The Romanov Empress
by C. W. Gortner
Genre: Historical Fiction
When I hear about the House of Romanov, I automatically think of Tsar Alexander Nicholas II, his wife, and his children. So when I saw The Romanov Empress, the latest book by Gortner, an author whose writing I really appreciate (see for instance my review of Mademoiselle Chanel), I thought it was about one of the girls. So I was at first a bit disappointed to discover the empress in question is actually Maria Feodorovna, Nicholas’s mother. However, the quality if the book counterbalanced my disappointment.
Conan Doyle for the Defense:
The True Story of a Sensational British Murder, a Quest for Justice, and the World’s Most Famous Detective Writer
by Margalit Fox
Genre: Nonfiction/True crime/History/Biography
This brilliant nonfiction reads like a thriller, both because of its topic and because of the writer’s skill at structuring her story.
Conan Doyle for the Defense is about what was supposedly “one of the most notorious murders of its age”, a bit like a “Scottish Dreyfus affair”.
A case all too common: a rich old woman was robbed and killed in Glasgow, and for various reasons explained in the book, the police targeted Oscar Slater, a German Jewish gambler, even though they soon had evidence he could not have done it.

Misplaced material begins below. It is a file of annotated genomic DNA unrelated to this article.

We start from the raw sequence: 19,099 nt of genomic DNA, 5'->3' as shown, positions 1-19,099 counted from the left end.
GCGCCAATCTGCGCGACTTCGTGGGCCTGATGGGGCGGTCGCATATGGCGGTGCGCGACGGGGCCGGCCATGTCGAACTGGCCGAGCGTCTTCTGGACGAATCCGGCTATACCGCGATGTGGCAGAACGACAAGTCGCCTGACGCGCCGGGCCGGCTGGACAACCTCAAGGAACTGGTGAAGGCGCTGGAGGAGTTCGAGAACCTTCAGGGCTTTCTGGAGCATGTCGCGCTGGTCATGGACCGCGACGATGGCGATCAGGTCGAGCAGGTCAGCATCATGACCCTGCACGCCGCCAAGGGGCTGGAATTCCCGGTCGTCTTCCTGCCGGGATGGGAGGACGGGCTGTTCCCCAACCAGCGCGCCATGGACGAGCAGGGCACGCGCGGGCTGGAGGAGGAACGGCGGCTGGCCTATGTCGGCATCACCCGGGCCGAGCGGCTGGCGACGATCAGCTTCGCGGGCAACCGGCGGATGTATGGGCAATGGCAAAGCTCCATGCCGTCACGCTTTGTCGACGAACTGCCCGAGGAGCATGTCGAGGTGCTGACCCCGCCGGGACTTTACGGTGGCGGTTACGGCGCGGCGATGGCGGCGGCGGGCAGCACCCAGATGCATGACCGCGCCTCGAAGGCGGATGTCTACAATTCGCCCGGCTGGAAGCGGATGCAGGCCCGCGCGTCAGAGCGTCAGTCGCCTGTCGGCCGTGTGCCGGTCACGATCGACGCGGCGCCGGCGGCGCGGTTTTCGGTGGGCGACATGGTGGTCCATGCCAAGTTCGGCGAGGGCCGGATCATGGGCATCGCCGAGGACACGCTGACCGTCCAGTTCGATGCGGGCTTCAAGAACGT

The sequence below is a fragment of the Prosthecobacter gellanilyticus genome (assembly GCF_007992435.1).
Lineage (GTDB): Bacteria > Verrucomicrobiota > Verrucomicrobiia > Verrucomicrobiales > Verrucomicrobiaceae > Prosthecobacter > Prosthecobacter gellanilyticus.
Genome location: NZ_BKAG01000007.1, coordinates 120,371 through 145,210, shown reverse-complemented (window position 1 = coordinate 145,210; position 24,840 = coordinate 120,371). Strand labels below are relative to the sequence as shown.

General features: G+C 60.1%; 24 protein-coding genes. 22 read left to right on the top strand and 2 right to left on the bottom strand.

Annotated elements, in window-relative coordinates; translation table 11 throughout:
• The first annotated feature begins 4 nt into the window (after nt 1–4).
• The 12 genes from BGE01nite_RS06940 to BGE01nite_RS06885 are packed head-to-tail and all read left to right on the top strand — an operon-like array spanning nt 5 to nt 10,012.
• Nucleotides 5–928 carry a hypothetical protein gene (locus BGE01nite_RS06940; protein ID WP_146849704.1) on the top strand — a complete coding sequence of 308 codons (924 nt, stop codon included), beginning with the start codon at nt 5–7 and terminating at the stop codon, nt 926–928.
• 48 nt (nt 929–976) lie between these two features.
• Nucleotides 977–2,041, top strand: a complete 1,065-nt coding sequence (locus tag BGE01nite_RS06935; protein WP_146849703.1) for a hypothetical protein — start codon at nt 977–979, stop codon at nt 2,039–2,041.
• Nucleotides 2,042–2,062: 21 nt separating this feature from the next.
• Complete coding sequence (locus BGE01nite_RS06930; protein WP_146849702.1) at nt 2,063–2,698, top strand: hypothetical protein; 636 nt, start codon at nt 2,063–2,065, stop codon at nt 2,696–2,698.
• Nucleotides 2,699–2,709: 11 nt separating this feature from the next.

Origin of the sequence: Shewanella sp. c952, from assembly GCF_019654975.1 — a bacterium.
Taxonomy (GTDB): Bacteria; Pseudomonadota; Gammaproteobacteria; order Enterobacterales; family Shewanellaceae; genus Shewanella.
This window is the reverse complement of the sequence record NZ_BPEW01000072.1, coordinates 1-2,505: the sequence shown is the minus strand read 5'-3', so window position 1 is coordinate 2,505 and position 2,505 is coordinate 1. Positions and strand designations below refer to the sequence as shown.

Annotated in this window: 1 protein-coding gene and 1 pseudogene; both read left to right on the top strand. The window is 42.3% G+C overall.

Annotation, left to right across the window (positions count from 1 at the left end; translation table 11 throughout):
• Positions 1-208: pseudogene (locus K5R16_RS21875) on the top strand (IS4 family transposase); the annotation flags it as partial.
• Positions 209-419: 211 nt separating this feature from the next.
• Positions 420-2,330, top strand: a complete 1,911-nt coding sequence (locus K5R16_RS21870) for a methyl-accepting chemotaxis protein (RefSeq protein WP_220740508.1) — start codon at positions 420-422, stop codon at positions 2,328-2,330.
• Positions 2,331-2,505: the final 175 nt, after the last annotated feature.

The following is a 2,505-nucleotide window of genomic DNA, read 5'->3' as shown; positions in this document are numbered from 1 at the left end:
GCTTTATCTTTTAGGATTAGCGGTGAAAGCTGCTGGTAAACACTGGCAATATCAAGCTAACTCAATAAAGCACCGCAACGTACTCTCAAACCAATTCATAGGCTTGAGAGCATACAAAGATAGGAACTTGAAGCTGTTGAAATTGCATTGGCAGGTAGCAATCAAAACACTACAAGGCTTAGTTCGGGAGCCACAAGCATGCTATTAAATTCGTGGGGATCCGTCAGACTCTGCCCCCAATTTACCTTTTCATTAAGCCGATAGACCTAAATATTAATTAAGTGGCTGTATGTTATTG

“An innocent man was pursued, tried, convicted, and nearly hanged”, a “supreme example of official incompetence and obstinacy”, of “judicial and prosecutorial misconduct.” A “disgraceful frame-up, in which stupidity and dishonesty played an equal part.” Nothing new under the sun…
by Haruki Murakami
Knopf Publishing Group
Genre: Literary fiction
In just a few days, I devoured this new 680 page novel by Murakami, and I’m still a bit stunned by its beauty, and disappointed I’m done. So far, I kept saying 1Q84 was my favorite by him, but now Killing Commendatore replaces the top place in my chart.
There’s something in Murakami‘s writing (or I should say, in his translator’s, kudos to Philip Gabriel!) that I have not find in any other writer to that extent: I will call it a flow.